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Review: Ghost Stories – “An Amicus style portmanteau horror”

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Written and directed by Andy Nyman (Severance) and Jeremy Dyson (The League of Gentleman) – and based on their play of the same name – Ghost Stories stars Nyman alongside Martin Freeman (Sherlock), Paul Whitehouse (The Fast Show) and Alex Lawther (The End of the F***ing World).

Professor Phillip Goodman (Nyman) is a professional paranormal debunker – busting “psychics” and proving that “hauntings” are just your brain “seeing what it wants to see”. But, when a weird cassette tape from a mysterious and reclusive elderly author arrives inviting him to investigate three unexplained cases, even he may be swayed to believe – and forced to confront his own ghosts.

Tony (Whitehouse) is a night watchman in the first tale, who tells Goodman of a time he was terrified while alone on a graveyard shift. Next up is Simon (Lawther), who is unceremoniously spooked during a woodland car breakdown; and finally, yuppie Mike Priddle (Freeman) is harangued by a bothersome baby. Goodman and his interviews with the victims tie the whole shebang together before he becomes the focus of something deeply unsettling himself.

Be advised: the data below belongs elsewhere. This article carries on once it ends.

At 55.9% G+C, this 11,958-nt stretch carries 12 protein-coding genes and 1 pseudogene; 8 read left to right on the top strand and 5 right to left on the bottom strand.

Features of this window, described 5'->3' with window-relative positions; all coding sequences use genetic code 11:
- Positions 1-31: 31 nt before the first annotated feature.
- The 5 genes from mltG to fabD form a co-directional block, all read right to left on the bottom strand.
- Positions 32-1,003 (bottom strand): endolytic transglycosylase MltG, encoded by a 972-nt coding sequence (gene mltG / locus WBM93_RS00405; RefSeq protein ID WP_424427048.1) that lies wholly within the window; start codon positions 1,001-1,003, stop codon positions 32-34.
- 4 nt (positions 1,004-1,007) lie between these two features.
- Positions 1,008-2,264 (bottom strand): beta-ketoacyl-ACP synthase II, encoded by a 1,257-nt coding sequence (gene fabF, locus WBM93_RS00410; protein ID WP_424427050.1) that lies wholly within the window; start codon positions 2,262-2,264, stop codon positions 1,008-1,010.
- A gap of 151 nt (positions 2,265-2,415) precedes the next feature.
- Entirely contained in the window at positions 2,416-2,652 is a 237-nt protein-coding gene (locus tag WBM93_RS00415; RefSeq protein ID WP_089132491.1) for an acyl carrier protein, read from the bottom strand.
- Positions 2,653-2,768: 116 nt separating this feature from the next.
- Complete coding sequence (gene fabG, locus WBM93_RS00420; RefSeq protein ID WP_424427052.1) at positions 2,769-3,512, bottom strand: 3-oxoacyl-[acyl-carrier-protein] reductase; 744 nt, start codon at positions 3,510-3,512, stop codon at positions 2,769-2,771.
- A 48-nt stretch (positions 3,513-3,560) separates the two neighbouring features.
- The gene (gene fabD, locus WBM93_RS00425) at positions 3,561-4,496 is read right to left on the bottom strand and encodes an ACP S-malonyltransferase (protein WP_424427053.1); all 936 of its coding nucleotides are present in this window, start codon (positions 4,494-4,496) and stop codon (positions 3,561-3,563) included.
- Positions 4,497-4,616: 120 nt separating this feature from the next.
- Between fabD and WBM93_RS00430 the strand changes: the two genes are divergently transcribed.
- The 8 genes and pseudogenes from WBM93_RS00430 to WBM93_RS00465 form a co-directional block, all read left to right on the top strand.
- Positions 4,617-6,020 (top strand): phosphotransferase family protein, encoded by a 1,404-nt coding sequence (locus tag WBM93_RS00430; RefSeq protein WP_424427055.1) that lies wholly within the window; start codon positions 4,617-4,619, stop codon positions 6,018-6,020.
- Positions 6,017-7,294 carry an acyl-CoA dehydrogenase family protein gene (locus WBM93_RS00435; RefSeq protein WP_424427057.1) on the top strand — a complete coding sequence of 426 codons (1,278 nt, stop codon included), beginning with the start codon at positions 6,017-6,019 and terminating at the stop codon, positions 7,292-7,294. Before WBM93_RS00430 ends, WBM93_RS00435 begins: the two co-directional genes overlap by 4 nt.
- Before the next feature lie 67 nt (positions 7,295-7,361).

The cast are all-around excellent. Nyman excels as the unravelling sceptic, and Whitehouse is a stand-out in a rare dramatic role. Freeman’s toff is a skin-crawling upper-class nightmare: gleefully patronising and punishing Goodman while sporting a flat cap, wellies and a broken shotgun over his arm – but Lawther steals the show. His Simon story may not get as indulged as the others, but he milks every frame of screen time with a brilliantly panicked and paranoid performance.

Ghost Stories takes place in and around wonderfully British locations like caravan sites, run-down coastal amusements, grim grey industrial estates and pubs surrounded by tower blocks. It also makes many sly digs at modern Britain’s Brexiteers attitudes to race, class, religion and immigration, and is very much a unique product of where it was made – warts and all.

Nyman and Dyson’s narrative construction is precise and smart. Puzzle pieces are scattered throughout to create a satisfying final whole during a horrifying finale. The scares have been carefully honed on-stage already and alongside the use of brutalising sound design Ghost Stories is flipping scary – an Amicus style portmanteau horror film with jumps that will snap your head off.

Ghost Stories is released in the UK on the 6th of April.

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